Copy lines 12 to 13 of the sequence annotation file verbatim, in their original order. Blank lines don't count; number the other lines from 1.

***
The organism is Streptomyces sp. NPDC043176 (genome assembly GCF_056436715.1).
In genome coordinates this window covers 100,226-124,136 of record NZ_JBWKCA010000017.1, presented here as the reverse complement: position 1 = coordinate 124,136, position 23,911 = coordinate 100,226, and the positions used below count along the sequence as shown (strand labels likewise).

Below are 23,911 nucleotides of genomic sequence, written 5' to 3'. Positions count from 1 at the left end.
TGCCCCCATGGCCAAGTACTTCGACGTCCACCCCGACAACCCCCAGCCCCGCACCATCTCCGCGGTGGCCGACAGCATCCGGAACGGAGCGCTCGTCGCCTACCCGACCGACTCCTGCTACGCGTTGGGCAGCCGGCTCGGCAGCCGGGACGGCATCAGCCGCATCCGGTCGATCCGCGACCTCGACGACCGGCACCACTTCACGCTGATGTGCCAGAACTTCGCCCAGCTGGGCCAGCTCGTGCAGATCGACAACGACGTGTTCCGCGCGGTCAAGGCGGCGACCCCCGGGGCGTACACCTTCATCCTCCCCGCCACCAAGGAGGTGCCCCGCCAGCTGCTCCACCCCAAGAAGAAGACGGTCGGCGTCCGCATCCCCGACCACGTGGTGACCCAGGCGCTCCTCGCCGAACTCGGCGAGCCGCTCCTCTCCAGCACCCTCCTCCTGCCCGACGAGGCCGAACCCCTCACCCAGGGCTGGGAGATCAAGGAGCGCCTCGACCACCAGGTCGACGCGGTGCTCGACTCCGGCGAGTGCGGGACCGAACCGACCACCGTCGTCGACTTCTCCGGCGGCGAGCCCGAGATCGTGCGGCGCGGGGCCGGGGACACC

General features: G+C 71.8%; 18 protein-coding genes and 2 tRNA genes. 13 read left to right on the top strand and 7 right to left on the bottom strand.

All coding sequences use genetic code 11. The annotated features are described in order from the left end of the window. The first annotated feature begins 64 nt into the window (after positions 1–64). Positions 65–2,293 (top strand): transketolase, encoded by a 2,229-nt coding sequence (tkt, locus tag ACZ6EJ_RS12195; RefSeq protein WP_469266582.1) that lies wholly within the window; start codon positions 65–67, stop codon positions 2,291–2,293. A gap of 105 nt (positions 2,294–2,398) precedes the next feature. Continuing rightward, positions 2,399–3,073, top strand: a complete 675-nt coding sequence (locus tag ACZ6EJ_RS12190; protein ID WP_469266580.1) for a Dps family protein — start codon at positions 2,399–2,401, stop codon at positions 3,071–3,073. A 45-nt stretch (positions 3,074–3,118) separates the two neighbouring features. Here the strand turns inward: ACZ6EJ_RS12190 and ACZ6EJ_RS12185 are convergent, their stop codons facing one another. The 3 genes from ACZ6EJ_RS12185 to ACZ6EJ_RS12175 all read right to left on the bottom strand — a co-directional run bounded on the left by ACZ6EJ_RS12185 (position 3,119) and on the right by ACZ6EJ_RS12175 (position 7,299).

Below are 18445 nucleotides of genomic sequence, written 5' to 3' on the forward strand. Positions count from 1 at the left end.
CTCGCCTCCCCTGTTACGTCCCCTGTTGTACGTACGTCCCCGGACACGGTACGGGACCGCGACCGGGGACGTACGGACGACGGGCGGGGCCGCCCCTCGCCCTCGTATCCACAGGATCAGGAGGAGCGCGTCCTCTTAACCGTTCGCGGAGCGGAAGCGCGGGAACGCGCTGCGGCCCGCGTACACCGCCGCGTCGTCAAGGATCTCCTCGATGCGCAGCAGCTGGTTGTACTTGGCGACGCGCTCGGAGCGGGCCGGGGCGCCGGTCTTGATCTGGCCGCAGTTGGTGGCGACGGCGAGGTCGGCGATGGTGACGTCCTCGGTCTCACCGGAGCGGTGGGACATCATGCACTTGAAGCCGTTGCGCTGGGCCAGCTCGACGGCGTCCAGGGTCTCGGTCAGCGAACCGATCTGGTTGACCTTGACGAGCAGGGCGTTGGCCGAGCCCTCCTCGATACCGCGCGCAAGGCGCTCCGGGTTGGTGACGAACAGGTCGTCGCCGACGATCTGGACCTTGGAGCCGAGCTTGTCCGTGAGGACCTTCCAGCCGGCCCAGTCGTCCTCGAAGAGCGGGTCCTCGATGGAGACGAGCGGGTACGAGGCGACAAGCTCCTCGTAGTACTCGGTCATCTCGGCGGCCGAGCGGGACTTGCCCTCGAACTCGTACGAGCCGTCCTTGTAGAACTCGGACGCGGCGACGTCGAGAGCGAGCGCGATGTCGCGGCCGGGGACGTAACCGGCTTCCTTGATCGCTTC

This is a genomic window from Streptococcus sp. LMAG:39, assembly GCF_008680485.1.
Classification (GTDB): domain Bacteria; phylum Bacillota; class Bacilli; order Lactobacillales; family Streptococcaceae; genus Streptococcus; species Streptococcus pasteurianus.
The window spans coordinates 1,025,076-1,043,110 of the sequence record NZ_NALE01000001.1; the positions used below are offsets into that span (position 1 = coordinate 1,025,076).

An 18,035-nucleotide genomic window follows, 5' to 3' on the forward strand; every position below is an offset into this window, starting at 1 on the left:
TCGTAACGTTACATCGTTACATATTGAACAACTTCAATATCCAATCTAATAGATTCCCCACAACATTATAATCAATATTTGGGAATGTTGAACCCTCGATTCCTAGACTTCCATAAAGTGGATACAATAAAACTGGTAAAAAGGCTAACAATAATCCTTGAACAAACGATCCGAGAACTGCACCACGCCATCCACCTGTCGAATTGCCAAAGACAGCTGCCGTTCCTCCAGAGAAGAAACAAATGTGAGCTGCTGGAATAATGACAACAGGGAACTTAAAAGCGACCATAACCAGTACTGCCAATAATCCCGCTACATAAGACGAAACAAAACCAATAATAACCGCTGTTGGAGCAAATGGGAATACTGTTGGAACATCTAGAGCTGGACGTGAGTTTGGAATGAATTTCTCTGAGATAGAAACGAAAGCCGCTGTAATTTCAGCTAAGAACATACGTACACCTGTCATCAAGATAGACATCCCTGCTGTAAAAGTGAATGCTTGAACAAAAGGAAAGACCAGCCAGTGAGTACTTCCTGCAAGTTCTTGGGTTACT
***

An 18,035-nucleotide genomic window follows, 5' to 3' on the forward strand; every position below is an offset into this window, starting at 1 on the left:
TCGTAACGTTACATCGTTACATATTGAACAACTTCAATATCCAATCTAATAGATTCCCCACAACATTATAATCAATATTTGGGAATGTTGAACCCTCGATTCCTAGACTTCCATAAAGTGGATACAATAAAACTGGTAAAAAGGCTAACAATAATCCTTGAACAAACGATCCGAGAACTGCACCACGCCATCCACCTGTCGAATTGCCAAAGACAGCTGCCGTTCCTCCAGAGAAGAAACAAATGTGAGCTGCTGGAATAATGACAACAGGGAACTTAAAAGCGACCATAACCAGTACTGCCAATAATCCCGCTACATAAGACGAAACAAAACCAATAATAACCGCTGTTGGAGCAAATGGGAATACTGTTGGAACATCTAGAGCTGGACGTGAGTTTGGAATGAATTTCTCTGAGATAGAAACGAAAGCCGCTGTAATTTCAGCTAAGAACATACGTACACCTGTCATCAAGATAGACATCCCTGCTGTAAAAGTGAATGCTTGAACAAAAGGAAAGACCAGCCAGTGAGTACTTCCTGCAAGTTCTTGGGTTACT